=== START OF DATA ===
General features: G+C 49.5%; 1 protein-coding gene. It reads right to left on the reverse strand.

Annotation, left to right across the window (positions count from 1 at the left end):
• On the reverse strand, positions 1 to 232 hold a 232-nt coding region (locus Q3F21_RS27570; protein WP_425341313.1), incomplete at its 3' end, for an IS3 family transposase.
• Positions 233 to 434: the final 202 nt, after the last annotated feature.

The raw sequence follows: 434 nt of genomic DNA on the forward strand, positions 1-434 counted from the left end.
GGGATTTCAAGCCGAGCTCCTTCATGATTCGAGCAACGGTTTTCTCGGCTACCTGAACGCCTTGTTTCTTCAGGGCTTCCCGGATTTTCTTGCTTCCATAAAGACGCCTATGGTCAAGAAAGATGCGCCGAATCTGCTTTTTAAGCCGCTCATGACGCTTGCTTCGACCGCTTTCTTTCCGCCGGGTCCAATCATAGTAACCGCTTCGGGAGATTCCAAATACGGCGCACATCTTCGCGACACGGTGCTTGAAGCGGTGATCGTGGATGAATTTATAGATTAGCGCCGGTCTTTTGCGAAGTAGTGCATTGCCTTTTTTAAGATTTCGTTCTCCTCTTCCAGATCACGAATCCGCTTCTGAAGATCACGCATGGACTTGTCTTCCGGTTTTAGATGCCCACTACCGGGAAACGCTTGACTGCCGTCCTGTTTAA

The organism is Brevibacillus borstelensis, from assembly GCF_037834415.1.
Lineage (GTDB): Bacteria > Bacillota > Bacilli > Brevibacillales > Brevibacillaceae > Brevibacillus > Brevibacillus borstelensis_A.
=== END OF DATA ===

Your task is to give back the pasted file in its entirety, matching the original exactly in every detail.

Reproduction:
General features: G+C 49.5%; 1 protein-coding gene. It reads right to left on the reverse strand.

Annotation, left to right across the window (positions count from 1 at the left end):
• On the reverse strand, positions 1 to 232 hold a 232-nt coding region (locus Q3F21_RS27570; protein WP_425341313.1), incomplete at its 3' end, for an IS3 family transposase.
• Positions 233 to 434: the final 202 nt, after the last annotated feature.

The raw sequence follows: 434 nt of genomic DNA on the forward strand, positions 1-434 counted from the left end.
GGGATTTCAAGCCGAGCTCCTTCATGATTCGAGCAACGGTTTTCTCGGCTACCTGAACGCCTTGTTTCTTCAGGGCTTCCCGGATTTTCTTGCTTCCATAAAGACGCCTATGGTCAAGAAAGATGCGCCGAATCTGCTTTTTAAGCCGCTCATGACGCTTGCTTCGACCGCTTTCTTTCCGCCGGGTCCAATCATAGTAACCGCTTCGGGAGATTCCAAATACGGCGCACATCTTCGCGACACGGTGCTTGAAGCGGTGATCGTGGATGAATTTATAGATTAGCGCCGGTCTTTTGCGAAGTAGTGCATTGCCTTTTTTAAGATTTCGTTCTCCTCTTCCAGATCACGAATCCGCTTCTGAAGATCACGCATGGACTTGTCTTCCGGTTTTAGATGCCCACTACCGGGAAACGCTTGACTGCCGTCCTGTTTAA

The organism is Brevibacillus borstelensis, from assembly GCF_037834415.1.
Lineage (GTDB): Bacteria > Bacillota > Bacilli > Brevibacillales > Brevibacillaceae > Brevibacillus > Brevibacillus borstelensis_A.